If beads of water run down the inside of your windows during cold weather, it’s not necessarily a sign you’ve got bad windows. In fact, your windows are probably doing just what they’re supposed to do — keeping outdoor air outside.
Different But Related Problems
Wet windows can simply be an indication of two different but related problems. Indoor humidity levels in your house may be too high, or the quality of air inside your home probably isn’t what it should be.
The solution to both these issues is increased ventilation. Experiment by running exhaust fans and range hoods longer and more often than usual, while also opening a couple of windows an inch or two. As stale, humid air is forced outside, fresh, low-moisture air is drawn indoors.
With sufficient ventilation, indoor humidity levels will drop, your windows will dry out, and the quality of air you breathe will improve. The only trouble is heat loss — you’ll be losing precious heated air to the outdoors.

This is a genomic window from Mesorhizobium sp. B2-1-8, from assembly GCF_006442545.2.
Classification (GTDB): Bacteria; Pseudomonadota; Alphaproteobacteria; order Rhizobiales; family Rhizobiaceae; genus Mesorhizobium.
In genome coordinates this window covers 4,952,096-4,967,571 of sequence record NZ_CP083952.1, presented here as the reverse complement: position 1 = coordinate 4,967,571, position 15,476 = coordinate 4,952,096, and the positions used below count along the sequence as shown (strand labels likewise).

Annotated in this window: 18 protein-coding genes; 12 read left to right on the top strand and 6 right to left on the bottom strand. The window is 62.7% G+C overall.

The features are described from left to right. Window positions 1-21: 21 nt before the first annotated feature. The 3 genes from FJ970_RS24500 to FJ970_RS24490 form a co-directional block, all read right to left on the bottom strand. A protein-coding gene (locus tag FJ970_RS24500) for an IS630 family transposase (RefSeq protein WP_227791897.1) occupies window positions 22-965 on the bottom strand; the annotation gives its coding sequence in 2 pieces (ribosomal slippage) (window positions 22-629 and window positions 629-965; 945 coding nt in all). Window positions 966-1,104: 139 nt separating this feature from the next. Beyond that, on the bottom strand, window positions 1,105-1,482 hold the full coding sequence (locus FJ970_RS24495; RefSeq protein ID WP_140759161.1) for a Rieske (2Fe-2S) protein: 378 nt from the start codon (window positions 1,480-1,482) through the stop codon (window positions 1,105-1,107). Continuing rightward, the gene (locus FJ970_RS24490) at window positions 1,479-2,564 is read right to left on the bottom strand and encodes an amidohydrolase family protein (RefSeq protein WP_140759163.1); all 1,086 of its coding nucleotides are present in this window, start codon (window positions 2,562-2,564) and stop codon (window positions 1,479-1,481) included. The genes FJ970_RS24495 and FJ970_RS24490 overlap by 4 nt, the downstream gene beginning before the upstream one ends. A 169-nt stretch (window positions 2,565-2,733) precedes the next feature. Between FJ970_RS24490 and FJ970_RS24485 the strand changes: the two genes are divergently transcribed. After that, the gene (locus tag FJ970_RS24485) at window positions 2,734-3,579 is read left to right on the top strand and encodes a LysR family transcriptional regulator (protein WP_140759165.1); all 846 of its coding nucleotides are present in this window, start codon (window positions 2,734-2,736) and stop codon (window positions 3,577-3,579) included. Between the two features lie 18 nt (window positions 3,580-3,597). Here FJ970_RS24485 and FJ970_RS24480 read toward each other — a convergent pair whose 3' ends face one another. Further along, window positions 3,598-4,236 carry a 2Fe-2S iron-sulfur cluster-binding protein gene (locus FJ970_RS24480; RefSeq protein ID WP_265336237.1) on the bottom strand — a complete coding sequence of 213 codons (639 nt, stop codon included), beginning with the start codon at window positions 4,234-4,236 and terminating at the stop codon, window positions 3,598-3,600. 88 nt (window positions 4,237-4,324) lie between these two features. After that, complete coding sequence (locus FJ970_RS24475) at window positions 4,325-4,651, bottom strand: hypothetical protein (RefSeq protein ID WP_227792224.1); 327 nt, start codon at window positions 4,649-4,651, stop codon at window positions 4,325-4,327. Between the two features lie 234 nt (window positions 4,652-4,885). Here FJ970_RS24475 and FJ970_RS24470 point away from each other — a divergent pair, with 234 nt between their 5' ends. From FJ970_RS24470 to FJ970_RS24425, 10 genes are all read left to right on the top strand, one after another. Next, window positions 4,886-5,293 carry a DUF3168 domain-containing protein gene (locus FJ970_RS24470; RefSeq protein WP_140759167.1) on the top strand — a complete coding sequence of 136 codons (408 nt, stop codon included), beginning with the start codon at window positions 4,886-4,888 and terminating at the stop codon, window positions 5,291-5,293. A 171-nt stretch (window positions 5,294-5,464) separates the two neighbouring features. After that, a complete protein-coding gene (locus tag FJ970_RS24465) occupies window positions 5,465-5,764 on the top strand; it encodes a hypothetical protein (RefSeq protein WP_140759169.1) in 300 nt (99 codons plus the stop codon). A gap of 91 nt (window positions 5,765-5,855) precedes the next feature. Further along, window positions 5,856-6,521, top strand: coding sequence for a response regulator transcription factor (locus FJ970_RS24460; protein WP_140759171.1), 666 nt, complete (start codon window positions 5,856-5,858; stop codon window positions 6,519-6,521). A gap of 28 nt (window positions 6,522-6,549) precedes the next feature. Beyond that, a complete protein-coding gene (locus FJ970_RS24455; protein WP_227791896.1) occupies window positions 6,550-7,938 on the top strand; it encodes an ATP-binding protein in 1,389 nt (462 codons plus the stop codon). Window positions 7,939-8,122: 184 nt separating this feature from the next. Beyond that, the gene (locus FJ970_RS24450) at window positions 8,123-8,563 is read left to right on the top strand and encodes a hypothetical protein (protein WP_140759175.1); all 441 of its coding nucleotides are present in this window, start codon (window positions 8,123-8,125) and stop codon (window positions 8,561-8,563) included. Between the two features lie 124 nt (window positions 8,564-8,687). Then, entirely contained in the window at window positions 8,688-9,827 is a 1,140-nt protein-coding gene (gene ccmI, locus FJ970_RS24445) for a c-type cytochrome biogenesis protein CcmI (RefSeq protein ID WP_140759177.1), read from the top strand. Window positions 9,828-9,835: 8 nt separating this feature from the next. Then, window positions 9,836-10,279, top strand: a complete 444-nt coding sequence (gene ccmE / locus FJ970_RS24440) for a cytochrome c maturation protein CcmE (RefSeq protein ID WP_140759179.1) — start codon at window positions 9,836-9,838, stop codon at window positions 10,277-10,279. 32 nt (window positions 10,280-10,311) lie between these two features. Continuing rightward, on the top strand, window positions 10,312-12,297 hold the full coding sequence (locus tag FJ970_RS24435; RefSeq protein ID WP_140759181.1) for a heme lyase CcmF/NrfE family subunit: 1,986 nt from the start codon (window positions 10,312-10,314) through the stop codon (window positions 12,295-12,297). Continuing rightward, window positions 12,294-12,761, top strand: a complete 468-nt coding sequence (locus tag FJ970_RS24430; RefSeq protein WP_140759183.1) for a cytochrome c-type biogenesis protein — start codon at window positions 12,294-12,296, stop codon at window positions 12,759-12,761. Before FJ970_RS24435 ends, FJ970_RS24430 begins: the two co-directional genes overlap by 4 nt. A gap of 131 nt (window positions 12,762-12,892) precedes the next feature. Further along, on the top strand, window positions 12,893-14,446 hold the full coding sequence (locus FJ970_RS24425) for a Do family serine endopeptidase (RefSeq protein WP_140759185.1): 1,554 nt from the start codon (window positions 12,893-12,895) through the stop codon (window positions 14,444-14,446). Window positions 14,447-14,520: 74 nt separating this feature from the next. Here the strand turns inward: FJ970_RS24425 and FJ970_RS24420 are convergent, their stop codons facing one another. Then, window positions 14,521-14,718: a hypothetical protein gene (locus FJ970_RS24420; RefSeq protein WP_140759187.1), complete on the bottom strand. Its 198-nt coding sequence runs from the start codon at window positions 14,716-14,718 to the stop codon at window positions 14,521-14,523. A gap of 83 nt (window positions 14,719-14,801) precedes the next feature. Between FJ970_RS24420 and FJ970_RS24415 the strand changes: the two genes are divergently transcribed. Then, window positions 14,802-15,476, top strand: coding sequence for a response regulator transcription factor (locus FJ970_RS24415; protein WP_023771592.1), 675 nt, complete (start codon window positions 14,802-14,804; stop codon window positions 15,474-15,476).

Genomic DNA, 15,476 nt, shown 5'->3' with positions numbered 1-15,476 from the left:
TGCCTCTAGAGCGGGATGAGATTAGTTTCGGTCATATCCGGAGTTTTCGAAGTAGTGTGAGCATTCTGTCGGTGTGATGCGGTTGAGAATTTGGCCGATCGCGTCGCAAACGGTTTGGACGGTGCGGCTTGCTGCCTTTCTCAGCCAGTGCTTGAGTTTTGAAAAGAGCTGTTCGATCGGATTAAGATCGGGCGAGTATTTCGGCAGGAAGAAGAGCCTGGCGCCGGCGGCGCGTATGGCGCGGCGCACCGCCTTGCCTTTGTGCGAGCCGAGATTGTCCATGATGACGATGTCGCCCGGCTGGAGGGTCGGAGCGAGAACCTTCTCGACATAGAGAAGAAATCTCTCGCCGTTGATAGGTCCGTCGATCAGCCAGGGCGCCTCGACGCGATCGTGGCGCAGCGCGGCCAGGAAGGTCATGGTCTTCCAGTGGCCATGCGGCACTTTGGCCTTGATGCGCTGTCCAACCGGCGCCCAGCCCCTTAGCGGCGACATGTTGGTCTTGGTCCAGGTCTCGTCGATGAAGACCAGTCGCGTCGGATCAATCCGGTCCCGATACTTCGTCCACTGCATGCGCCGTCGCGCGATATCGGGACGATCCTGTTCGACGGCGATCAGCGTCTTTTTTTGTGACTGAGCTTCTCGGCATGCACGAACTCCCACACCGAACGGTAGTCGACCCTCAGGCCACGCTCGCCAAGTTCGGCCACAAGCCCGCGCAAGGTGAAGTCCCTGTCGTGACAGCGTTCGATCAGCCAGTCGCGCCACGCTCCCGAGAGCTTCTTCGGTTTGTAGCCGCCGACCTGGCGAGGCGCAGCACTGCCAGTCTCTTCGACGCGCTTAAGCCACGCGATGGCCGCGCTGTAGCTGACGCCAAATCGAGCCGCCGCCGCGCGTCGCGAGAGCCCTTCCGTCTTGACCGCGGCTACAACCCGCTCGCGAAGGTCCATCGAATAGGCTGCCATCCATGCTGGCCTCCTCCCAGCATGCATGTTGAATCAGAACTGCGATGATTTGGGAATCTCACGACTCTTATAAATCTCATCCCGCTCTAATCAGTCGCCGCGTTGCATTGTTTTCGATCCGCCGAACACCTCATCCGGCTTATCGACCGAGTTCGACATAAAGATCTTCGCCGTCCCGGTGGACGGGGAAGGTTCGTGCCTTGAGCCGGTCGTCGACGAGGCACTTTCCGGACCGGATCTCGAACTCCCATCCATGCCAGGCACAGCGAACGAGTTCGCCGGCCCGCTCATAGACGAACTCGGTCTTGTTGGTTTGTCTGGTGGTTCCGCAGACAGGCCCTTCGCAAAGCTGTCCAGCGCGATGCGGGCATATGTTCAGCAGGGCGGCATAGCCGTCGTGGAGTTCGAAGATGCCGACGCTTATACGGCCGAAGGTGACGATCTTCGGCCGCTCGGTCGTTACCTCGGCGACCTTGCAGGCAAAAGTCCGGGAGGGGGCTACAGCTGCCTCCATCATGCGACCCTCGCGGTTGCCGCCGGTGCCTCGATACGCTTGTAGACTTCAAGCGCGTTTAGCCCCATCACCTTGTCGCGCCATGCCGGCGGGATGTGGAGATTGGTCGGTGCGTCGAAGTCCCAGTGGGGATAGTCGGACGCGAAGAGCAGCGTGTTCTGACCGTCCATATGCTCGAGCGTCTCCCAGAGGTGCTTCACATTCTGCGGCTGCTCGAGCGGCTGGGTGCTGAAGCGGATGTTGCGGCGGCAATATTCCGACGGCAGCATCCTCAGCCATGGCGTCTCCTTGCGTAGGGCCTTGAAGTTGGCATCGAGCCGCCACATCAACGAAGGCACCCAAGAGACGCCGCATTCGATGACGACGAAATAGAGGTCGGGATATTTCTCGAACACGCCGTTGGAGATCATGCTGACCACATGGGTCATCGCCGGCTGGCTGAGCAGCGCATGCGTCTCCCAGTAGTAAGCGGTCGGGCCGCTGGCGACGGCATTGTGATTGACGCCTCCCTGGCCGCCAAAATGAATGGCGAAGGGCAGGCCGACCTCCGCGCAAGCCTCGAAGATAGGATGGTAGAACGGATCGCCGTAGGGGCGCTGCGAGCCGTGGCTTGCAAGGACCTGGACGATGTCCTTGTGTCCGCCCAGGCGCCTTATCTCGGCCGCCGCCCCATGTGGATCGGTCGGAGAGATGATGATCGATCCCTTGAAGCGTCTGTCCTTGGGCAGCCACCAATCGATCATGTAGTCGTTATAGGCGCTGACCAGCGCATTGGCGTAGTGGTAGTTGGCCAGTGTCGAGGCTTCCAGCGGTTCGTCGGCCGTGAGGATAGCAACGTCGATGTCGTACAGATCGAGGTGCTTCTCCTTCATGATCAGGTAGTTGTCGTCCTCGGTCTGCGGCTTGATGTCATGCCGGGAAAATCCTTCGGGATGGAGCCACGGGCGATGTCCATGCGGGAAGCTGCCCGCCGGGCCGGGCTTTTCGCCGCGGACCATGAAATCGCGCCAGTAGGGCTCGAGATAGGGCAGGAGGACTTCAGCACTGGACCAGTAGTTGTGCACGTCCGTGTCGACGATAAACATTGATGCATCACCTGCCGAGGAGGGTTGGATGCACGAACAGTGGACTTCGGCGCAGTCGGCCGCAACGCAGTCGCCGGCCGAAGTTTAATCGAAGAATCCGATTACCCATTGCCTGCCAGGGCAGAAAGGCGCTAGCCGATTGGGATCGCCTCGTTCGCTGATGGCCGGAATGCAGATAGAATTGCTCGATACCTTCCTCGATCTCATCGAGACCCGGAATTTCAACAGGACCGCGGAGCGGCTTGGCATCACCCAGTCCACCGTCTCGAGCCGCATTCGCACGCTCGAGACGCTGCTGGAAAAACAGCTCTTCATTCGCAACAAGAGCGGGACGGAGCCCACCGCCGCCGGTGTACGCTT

Heat Recovery Ventilators
Want to have fresh air without raising your heating costs? A ventilation appliance called a heat recovery ventilator is the solution. It draws fresh outdoor air into your home while recovering most of the heat from stale, humid indoor air that it expels outside. A properly installed and operated HRV will solve wintertime window condensation and boost indoor air quality.
If you install an HRV, make sure you hire someone who’s properly qualified to do this type of specialized work. To get full value from your home improvement dollar, always work with professional contractors who back their work up with a written warranty. Click here for information on finding a reputable contractor to improve your home’s energy efficiency.